1. PF Contest - Win "Conquering the Physics GRE" book! Click Here to Enter
    Dismiss Notice
Dismiss Notice
Join Physics Forums Today!
The friendliest, high quality science and math community on the planet! Everyone who loves science is here!

How do i solve this ODE?

  1. Sep 17, 2014 #1
    1. The problem statement, all variables and given/known data
    the first one

    the second one
    2. Relevant equations

    3. The attempt at a solution
    i separated x and y variable then integrate both of them

    in the first one

    ln|y|+[itex]\frac{1}{y}[/itex]+C=- [itex]\frac{1}{x}[/itex]+ln|x|+C

    and the second one
    ∫y(y+1)dy = ∫[itex]\frac{x^{2}+1}{x}[/itex]dx


    but i can't change both of them into f(x) form or any simpler form
  2. jcsd
  3. Sep 17, 2014 #2
    It is rare that you will find a differential equation with a solution that can be written as an explicit function. Implicit solutions, the equations relating x and y that you found, are usually accepted as finding a solution to a differential equation as well. As long as there are no derivatives in your final equation, and you specify the domain of the implicit function y that is defined by your equation, where it satisfies the original differential equation, you have found a solution.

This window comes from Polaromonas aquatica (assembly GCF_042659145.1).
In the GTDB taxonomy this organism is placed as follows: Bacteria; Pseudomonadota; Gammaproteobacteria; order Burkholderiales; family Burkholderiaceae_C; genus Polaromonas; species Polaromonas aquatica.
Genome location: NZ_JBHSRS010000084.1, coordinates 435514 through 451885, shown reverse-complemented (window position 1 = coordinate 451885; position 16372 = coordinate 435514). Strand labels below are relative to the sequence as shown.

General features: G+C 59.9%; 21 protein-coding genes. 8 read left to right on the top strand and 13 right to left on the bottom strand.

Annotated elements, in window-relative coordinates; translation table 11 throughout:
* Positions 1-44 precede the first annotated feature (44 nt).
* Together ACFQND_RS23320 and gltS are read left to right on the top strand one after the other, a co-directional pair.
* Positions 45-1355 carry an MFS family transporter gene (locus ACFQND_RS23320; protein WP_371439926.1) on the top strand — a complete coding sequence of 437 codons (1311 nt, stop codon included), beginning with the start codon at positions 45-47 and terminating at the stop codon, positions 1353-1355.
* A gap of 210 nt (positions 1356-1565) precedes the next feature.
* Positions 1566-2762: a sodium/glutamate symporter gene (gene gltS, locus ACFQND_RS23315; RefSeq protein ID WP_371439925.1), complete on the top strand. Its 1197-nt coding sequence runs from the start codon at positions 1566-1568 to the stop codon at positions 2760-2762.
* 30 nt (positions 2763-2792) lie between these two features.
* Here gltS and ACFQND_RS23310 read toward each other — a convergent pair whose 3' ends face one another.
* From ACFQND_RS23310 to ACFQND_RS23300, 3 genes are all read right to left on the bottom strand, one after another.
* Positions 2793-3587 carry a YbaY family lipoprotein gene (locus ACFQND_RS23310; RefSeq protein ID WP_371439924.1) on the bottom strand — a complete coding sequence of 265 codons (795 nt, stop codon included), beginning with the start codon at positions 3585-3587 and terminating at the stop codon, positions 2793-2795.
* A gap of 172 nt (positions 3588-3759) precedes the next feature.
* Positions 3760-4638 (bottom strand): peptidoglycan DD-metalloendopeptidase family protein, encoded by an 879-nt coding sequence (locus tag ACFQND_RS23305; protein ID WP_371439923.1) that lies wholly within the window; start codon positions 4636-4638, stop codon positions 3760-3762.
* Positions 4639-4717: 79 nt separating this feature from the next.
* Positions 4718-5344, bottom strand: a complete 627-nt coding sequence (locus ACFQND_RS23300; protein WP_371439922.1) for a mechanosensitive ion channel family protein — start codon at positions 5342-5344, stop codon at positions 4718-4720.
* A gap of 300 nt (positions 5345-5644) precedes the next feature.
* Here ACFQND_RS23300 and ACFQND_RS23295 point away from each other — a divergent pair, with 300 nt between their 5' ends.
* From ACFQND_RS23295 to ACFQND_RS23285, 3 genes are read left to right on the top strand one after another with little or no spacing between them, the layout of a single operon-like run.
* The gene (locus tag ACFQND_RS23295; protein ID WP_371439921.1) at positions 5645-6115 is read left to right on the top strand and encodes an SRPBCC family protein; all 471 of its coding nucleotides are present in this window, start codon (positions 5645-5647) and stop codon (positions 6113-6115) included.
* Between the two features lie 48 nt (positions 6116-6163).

Note, however, that you do not need two constants of integration: you may condense them into a single constant: C1 - C2 = C.
  4. Sep 18, 2014 #3
    i see, i just don't really understand the difference between implicit and explicit form, so the thing i just solve is the implicit form.. thanks for answering
  5. Sep 19, 2014 #4


    User Avatar
    Science Advisor

    The only thing to "understand" about "implicit" and "explicit" form is that the explicit form is always "y= some expression in x only" and the implicit form isn't!
Know someone interested in this topic? Share this thread via Reddit, Google+, Twitter, or Facebook

Have something to add?
Draft saved Draft deleted